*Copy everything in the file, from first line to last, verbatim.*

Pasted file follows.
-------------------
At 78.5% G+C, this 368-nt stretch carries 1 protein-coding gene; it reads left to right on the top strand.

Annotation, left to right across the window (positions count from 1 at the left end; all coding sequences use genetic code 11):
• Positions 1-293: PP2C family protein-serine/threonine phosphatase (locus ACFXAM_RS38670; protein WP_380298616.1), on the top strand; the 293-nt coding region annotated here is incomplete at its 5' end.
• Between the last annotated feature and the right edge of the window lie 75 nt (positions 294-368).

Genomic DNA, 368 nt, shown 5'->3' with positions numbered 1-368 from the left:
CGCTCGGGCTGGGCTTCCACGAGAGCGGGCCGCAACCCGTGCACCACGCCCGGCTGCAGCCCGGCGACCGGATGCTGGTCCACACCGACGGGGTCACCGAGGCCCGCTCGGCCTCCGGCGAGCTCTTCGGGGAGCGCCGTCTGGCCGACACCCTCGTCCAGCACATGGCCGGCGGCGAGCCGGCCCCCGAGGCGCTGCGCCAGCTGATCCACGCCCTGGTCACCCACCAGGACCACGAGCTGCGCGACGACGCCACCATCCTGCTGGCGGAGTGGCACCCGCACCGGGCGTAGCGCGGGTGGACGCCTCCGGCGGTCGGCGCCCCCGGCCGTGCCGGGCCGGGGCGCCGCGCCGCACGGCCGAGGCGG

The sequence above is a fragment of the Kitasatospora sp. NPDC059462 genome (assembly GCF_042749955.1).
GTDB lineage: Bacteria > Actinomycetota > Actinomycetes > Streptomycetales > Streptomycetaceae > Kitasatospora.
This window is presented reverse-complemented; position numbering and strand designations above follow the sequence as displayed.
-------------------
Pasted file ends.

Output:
At 78.5% G+C, this 368-nt stretch carries 1 protein-coding gene; it reads left to right on the top strand.

Annotation, left to right across the window (positions count from 1 at the left end; all coding sequences use genetic code 11):
• Positions 1-293: PP2C family protein-serine/threonine phosphatase (locus ACFXAM_RS38670; protein WP_380298616.1), on the top strand; the 293-nt coding region annotated here is incomplete at its 5' end.
• Between the last annotated feature and the right edge of the window lie 75 nt (positions 294-368).

Genomic DNA, 368 nt, shown 5'->3' with positions numbered 1-368 from the left:
CGCTCGGGCTGGGCTTCCACGAGAGCGGGCCGCAACCCGTGCACCACGCCCGGCTGCAGCCCGGCGACCGGATGCTGGTCCACACCGACGGGGTCACCGAGGCCCGCTCGGCCTCCGGCGAGCTCTTCGGGGAGCGCCGTCTGGCCGACACCCTCGTCCAGCACATGGCCGGCGGCGAGCCGGCCCCCGAGGCGCTGCGCCAGCTGATCCACGCCCTGGTCACCCACCAGGACCACGAGCTGCGCGACGACGCCACCATCCTGCTGGCGGAGTGGCACCCGCACCGGGCGTAGCGCGGGTGGACGCCTCCGGCGGTCGGCGCCCCCGGCCGTGCCGGGCCGGGGCGCCGCGCCGCACGGCCGAGGCGG

The sequence above is a fragment of the Kitasatospora sp. NPDC059462 genome (assembly GCF_042749955.1).
GTDB lineage: Bacteria > Actinomycetota > Actinomycetes > Streptomycetales > Streptomycetaceae > Kitasatospora.
This window is presented reverse-complemented; position numbering and strand designations above follow the sequence as displayed.